He does not regret the career choice that has kept him out of government, because the political reality now is that to win one of the lead jobs in either main party, you have to enter politics full-time directly on leaving university and stay there for life. Gordon Brown was the student rector of Edinburgh at the age of 21; at the same age, David Cameron was employed by the Conservative research department.
"Osborne, Cameron, Hague – they are all professional politicians who have not done very much outside, and I think it's true of Labour also," Cable says, as we take the train from Twickenham. "Tony Blair was a serious, rounded character, but the others haven't done very much. I know it's always easy to see the past in rosy colours, but the [Harold] Wilson generation was so much more impressive, all sorts of larger-than-life, major characters – [Anthony] Crosland, [Dick] Crossman, [Denis] Healey. It's difficult to see that sort of depth these days."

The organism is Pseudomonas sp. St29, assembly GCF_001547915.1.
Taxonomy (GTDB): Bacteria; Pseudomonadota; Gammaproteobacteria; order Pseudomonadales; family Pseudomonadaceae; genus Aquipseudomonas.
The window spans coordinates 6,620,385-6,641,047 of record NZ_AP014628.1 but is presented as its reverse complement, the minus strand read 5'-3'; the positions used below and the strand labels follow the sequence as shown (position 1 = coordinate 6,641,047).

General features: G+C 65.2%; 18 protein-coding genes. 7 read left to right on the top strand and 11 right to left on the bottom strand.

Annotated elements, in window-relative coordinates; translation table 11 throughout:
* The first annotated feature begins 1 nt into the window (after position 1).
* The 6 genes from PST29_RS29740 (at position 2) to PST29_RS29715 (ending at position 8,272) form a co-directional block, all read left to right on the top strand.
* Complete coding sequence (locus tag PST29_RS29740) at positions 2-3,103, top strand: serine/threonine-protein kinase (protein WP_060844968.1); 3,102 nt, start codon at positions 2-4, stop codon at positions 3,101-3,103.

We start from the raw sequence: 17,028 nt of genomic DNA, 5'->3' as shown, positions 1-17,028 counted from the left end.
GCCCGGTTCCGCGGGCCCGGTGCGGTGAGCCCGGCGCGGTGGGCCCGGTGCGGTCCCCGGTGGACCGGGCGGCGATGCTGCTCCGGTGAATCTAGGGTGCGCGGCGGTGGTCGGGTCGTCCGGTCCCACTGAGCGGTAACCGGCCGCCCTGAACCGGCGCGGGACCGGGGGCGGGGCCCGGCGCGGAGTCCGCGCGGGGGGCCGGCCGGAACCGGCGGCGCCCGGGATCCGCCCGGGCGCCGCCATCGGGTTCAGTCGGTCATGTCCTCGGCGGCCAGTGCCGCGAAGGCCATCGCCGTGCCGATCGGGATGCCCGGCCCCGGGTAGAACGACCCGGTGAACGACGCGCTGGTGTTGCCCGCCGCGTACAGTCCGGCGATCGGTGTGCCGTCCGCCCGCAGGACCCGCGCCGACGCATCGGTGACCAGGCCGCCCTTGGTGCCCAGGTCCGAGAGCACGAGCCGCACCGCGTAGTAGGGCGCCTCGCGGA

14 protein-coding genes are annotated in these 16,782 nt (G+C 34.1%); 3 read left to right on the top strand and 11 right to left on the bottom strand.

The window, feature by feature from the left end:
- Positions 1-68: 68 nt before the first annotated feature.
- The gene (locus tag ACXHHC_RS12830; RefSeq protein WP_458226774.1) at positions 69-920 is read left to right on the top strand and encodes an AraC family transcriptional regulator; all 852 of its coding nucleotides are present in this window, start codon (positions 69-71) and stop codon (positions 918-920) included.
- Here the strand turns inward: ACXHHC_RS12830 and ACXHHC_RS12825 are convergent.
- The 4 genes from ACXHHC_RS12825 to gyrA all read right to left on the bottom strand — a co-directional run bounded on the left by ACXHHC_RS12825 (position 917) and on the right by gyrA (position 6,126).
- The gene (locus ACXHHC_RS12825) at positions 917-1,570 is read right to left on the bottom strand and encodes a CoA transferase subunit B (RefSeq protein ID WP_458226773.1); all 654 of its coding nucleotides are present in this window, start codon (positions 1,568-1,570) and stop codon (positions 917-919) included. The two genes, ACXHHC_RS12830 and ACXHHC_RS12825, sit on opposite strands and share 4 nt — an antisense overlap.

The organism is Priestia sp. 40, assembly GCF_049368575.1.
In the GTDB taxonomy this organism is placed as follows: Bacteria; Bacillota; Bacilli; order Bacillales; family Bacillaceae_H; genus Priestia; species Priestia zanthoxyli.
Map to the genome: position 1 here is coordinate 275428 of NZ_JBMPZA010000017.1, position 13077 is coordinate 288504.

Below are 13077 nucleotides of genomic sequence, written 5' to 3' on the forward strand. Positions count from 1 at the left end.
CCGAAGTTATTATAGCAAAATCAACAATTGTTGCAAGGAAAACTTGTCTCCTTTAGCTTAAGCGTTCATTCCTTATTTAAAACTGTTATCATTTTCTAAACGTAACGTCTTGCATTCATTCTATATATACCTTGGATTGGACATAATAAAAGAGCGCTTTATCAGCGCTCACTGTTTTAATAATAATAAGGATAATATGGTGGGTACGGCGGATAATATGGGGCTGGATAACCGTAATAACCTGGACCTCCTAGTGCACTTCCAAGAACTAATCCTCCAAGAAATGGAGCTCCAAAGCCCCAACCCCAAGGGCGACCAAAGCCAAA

The Liberal Democrats persuaded him to be their candidate in Twickenham for the 1992 election, which he could be without interfering with his well-paid job at Shell. Somewhat to his own surprise, he knocked a large hole in the Conservative majority, which he then overturned in 1997.